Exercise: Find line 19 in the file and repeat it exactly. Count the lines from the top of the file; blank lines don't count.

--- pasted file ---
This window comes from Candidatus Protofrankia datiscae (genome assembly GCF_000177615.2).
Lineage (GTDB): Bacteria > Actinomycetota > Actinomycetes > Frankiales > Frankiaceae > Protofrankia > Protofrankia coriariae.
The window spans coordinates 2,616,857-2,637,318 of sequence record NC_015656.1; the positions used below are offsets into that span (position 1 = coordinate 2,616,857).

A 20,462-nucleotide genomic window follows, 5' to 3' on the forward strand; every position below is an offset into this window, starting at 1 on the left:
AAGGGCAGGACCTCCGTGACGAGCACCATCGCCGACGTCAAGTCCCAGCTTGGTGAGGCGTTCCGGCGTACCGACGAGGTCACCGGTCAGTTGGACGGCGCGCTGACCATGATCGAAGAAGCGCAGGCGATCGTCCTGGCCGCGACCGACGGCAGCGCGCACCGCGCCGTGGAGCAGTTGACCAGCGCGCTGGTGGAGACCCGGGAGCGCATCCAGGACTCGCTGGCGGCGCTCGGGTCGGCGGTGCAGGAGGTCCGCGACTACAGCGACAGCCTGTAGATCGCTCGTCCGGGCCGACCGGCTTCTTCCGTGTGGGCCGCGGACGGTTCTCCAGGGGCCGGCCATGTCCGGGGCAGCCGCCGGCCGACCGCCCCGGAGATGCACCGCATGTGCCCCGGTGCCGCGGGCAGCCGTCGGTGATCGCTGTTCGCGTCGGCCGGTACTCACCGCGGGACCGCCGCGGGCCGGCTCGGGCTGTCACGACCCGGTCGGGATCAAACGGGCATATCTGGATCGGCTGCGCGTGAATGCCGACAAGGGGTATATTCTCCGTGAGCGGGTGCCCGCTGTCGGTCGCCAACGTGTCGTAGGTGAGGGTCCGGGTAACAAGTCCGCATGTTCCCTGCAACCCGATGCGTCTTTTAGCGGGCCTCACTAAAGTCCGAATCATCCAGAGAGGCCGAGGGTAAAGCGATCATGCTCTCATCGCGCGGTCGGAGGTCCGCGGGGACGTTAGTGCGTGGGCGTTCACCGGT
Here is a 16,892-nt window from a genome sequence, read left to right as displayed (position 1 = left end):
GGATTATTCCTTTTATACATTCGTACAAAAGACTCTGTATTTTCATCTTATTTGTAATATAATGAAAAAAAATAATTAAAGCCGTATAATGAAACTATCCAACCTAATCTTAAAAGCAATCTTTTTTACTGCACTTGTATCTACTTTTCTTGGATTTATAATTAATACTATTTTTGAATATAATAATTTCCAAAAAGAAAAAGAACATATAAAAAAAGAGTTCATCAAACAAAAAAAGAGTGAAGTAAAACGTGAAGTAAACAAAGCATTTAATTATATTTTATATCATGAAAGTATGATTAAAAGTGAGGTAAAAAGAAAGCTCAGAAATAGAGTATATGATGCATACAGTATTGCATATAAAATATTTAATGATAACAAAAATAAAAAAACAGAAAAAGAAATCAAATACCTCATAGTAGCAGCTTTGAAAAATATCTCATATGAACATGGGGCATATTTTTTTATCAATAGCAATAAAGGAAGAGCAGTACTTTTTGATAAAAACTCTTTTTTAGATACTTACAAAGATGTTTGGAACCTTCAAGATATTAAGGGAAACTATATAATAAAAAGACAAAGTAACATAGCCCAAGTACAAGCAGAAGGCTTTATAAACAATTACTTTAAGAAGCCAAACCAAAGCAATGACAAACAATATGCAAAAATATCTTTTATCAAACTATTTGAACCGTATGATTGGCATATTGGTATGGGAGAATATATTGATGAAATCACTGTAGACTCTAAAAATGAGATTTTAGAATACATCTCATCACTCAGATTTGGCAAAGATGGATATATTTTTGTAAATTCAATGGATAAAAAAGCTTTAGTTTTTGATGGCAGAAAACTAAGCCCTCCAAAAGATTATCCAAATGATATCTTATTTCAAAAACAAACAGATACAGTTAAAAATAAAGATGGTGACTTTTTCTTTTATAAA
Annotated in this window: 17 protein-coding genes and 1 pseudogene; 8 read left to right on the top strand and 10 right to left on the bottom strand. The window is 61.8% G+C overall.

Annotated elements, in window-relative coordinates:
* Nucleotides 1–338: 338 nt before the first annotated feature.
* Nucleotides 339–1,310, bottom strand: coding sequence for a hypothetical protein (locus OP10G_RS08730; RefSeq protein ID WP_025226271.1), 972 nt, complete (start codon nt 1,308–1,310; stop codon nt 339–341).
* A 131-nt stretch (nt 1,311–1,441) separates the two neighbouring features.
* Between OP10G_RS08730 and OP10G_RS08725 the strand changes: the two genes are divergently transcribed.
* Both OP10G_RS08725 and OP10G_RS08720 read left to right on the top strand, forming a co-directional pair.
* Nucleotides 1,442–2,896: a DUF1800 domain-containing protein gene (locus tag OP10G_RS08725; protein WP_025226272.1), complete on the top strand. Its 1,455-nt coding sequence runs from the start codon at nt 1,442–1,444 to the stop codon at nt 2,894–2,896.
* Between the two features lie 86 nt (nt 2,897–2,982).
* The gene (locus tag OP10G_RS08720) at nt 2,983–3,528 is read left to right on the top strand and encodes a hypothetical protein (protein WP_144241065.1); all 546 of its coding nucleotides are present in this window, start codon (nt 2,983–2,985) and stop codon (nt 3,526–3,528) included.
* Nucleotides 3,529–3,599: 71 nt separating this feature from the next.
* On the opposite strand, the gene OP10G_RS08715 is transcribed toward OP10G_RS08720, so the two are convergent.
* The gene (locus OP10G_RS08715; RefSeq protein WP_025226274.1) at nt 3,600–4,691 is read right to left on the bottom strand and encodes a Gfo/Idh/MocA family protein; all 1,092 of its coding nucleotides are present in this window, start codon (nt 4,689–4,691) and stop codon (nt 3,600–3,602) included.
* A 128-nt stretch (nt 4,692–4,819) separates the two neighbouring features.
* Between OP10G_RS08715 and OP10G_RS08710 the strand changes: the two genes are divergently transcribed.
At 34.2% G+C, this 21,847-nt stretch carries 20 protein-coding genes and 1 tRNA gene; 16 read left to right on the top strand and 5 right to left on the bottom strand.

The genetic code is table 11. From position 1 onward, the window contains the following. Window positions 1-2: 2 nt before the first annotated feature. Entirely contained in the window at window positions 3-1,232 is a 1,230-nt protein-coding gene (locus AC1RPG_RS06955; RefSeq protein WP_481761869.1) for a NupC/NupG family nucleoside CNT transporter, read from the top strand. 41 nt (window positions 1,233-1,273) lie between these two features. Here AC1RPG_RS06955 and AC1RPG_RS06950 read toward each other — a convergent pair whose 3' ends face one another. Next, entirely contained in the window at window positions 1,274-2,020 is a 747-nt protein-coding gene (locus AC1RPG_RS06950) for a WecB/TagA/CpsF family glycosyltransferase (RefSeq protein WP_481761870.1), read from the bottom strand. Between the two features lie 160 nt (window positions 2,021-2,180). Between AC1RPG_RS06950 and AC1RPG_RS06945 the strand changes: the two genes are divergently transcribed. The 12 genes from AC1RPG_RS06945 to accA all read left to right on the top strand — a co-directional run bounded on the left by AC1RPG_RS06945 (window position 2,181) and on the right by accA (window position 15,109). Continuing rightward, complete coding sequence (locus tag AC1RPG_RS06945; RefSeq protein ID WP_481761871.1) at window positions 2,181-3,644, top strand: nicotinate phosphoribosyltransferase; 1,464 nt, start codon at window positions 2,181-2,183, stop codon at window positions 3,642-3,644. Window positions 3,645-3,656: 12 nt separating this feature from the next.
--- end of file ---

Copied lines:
* On the opposite strand, the gene OP10G_RS08715 is transcribed toward OP10G_RS08720, so the two are convergent.